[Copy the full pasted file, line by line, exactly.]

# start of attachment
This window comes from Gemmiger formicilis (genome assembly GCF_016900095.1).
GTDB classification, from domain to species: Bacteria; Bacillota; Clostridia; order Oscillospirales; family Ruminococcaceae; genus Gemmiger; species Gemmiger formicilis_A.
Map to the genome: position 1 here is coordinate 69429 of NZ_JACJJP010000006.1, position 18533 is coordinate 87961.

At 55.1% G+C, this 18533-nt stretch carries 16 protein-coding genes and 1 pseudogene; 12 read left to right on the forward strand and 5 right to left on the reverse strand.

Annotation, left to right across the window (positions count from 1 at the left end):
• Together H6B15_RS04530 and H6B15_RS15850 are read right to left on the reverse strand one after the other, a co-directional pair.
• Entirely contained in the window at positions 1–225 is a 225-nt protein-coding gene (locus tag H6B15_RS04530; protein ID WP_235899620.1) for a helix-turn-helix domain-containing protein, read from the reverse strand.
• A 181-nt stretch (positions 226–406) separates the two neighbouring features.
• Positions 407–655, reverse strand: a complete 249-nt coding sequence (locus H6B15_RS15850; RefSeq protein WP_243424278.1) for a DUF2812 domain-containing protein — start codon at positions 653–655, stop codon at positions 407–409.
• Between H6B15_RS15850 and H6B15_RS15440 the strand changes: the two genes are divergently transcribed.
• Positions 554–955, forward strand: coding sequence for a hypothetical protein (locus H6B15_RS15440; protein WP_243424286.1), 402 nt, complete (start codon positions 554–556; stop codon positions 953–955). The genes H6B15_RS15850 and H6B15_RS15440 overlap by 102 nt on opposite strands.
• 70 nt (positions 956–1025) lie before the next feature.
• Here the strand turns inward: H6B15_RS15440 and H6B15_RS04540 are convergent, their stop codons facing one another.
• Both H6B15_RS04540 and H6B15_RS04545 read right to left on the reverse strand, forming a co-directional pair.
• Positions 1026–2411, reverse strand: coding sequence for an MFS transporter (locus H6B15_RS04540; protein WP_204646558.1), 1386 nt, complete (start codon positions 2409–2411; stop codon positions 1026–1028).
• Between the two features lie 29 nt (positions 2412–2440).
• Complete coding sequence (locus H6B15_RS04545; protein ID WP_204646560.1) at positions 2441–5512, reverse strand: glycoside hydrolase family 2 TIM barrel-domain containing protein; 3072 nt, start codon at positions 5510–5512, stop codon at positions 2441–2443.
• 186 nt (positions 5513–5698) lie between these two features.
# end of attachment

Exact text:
This window comes from Gemmiger formicilis (genome assembly GCF_016900095.1).
GTDB classification, from domain to species: Bacteria; Bacillota; Clostridia; order Oscillospirales; family Ruminococcaceae; genus Gemmiger; species Gemmiger formicilis_A.
Map to the genome: position 1 here is coordinate 69429 of NZ_JACJJP010000006.1, position 18533 is coordinate 87961.

At 55.1% G+C, this 18533-nt stretch carries 16 protein-coding genes and 1 pseudogene; 12 read left to right on the forward strand and 5 right to left on the reverse strand.

Annotation, left to right across the window (positions count from 1 at the left end):
• Together H6B15_RS04530 and H6B15_RS15850 are read right to left on the reverse strand one after the other, a co-directional pair.
• Entirely contained in the window at positions 1–225 is a 225-nt protein-coding gene (locus tag H6B15_RS04530; protein ID WP_235899620.1) for a helix-turn-helix domain-containing protein, read from the reverse strand.
• A 181-nt stretch (positions 226–406) separates the two neighbouring features.
• Positions 407–655, reverse strand: a complete 249-nt coding sequence (locus H6B15_RS15850; RefSeq protein WP_243424278.1) for a DUF2812 domain-containing protein — start codon at positions 653–655, stop codon at positions 407–409.
• Between H6B15_RS15850 and H6B15_RS15440 the strand changes: the two genes are divergently transcribed.
• Positions 554–955, forward strand: coding sequence for a hypothetical protein (locus H6B15_RS15440; protein WP_243424286.1), 402 nt, complete (start codon positions 554–556; stop codon positions 953–955). The genes H6B15_RS15850 and H6B15_RS15440 overlap by 102 nt on opposite strands.
• 70 nt (positions 956–1025) lie before the next feature.
• Here the strand turns inward: H6B15_RS15440 and H6B15_RS04540 are convergent, their stop codons facing one another.
• Both H6B15_RS04540 and H6B15_RS04545 read right to left on the reverse strand, forming a co-directional pair.
• Positions 1026–2411, reverse strand: coding sequence for an MFS transporter (locus H6B15_RS04540; protein WP_204646558.1), 1386 nt, complete (start codon positions 2409–2411; stop codon positions 1026–1028).
• Between the two features lie 29 nt (positions 2412–2440).
• Complete coding sequence (locus H6B15_RS04545; protein ID WP_204646560.1) at positions 2441–5512, reverse strand: glycoside hydrolase family 2 TIM barrel-domain containing protein; 3072 nt, start codon at positions 5510–5512, stop codon at positions 2441–2443.
• 186 nt (positions 5513–5698) lie between these two features.